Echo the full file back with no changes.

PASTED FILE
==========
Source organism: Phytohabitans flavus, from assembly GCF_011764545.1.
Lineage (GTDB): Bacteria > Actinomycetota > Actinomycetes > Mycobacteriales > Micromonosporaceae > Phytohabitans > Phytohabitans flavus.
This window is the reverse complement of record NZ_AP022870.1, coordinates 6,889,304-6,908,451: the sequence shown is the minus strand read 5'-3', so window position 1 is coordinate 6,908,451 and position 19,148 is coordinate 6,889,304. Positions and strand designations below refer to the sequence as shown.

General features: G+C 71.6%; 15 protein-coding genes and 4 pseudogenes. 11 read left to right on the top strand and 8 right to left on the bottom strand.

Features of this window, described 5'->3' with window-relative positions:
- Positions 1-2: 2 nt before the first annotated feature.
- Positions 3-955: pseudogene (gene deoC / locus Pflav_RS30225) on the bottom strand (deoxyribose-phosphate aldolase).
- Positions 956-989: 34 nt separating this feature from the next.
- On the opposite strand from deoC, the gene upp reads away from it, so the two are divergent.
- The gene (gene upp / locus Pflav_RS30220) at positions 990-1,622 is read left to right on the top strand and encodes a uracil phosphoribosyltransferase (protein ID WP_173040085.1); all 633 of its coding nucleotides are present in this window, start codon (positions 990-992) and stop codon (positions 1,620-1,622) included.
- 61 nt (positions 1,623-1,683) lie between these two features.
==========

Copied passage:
Source organism: Phytohabitans flavus, from assembly GCF_011764545.1.
Lineage (GTDB): Bacteria > Actinomycetota > Actinomycetes > Mycobacteriales > Micromonosporaceae > Phytohabitans > Phytohabitans flavus.
This window is the reverse complement of record NZ_AP022870.1, coordinates 6,889,304-6,908,451: the sequence shown is the minus strand read 5'-3', so window position 1 is coordinate 6,908,451 and position 19,148 is coordinate 6,889,304. Positions and strand designations below refer to the sequence as shown.

General features: G+C 71.6%; 15 protein-coding genes and 4 pseudogenes. 11 read left to right on the top strand and 8 right to left on the bottom strand.

Features of this window, described 5'->3' with window-relative positions:
- Positions 1-2: 2 nt before the first annotated feature.
- Positions 3-955: pseudogene (gene deoC / locus Pflav_RS30225) on the bottom strand (deoxyribose-phosphate aldolase).
- Positions 956-989: 34 nt separating this feature from the next.
- On the opposite strand from deoC, the gene upp reads away from it, so the two are divergent.
- The gene (gene upp / locus Pflav_RS30220) at positions 990-1,622 is read left to right on the top strand and encodes a uracil phosphoribosyltransferase (protein ID WP_173040085.1); all 633 of its coding nucleotides are present in this window, start codon (positions 990-992) and stop codon (positions 1,620-1,622) included.
- 61 nt (positions 1,623-1,683) lie between these two features.